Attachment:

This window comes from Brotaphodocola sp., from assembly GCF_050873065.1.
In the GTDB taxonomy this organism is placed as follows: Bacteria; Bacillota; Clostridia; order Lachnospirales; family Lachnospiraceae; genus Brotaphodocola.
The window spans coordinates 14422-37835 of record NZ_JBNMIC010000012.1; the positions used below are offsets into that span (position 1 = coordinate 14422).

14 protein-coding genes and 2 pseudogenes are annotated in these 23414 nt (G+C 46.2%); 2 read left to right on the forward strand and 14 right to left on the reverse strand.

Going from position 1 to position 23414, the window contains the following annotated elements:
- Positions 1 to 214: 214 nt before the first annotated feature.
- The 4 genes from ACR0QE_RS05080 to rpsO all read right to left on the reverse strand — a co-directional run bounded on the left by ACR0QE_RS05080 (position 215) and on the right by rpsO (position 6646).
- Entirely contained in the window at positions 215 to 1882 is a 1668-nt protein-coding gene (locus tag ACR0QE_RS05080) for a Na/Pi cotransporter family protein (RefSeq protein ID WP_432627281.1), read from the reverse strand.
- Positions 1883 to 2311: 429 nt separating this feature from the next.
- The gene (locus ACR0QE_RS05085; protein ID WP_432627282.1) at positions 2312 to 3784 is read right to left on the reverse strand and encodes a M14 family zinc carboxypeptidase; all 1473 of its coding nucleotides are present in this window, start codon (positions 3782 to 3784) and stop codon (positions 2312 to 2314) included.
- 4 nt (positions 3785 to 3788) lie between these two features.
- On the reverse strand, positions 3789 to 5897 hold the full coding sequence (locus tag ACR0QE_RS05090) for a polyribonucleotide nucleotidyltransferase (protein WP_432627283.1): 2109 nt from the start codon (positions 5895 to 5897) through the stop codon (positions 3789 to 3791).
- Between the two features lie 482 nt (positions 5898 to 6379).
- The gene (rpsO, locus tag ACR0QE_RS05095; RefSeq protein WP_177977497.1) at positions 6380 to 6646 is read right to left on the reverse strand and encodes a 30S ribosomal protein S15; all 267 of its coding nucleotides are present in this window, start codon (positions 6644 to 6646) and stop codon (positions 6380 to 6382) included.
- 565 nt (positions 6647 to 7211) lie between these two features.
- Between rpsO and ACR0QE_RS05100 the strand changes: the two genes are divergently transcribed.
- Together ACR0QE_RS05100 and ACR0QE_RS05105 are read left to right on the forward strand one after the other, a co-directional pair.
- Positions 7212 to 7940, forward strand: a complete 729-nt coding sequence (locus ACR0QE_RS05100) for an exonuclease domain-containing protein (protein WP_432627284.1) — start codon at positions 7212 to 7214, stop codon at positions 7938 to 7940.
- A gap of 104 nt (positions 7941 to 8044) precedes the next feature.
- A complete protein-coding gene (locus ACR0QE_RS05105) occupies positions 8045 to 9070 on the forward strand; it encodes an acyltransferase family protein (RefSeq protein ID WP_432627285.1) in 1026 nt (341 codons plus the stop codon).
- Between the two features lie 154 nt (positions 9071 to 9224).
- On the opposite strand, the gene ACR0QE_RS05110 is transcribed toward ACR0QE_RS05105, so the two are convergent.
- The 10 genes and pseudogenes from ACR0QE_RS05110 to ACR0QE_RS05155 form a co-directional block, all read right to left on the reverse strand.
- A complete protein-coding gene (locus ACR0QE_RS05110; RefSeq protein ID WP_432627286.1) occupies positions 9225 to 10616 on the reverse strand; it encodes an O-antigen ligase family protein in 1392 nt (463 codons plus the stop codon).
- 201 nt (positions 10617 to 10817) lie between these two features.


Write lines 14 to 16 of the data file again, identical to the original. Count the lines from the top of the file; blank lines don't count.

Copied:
- The gene (rpsO, locus tag ACR0QE_RS05095; RefSeq protein WP_177977497.1) at positions 6380 to 6646 is read right to left on the reverse strand and encodes a 30S ribosomal protein S15; all 267 of its coding nucleotides are present in this window, start codon (positions 6644 to 6646) and stop codon (positions 6380 to 6382) included.
- 565 nt (positions 6647 to 7211) lie between these two features.
- Between rpsO and ACR0QE_RS05100 the strand changes: the two genes are divergently transcribed.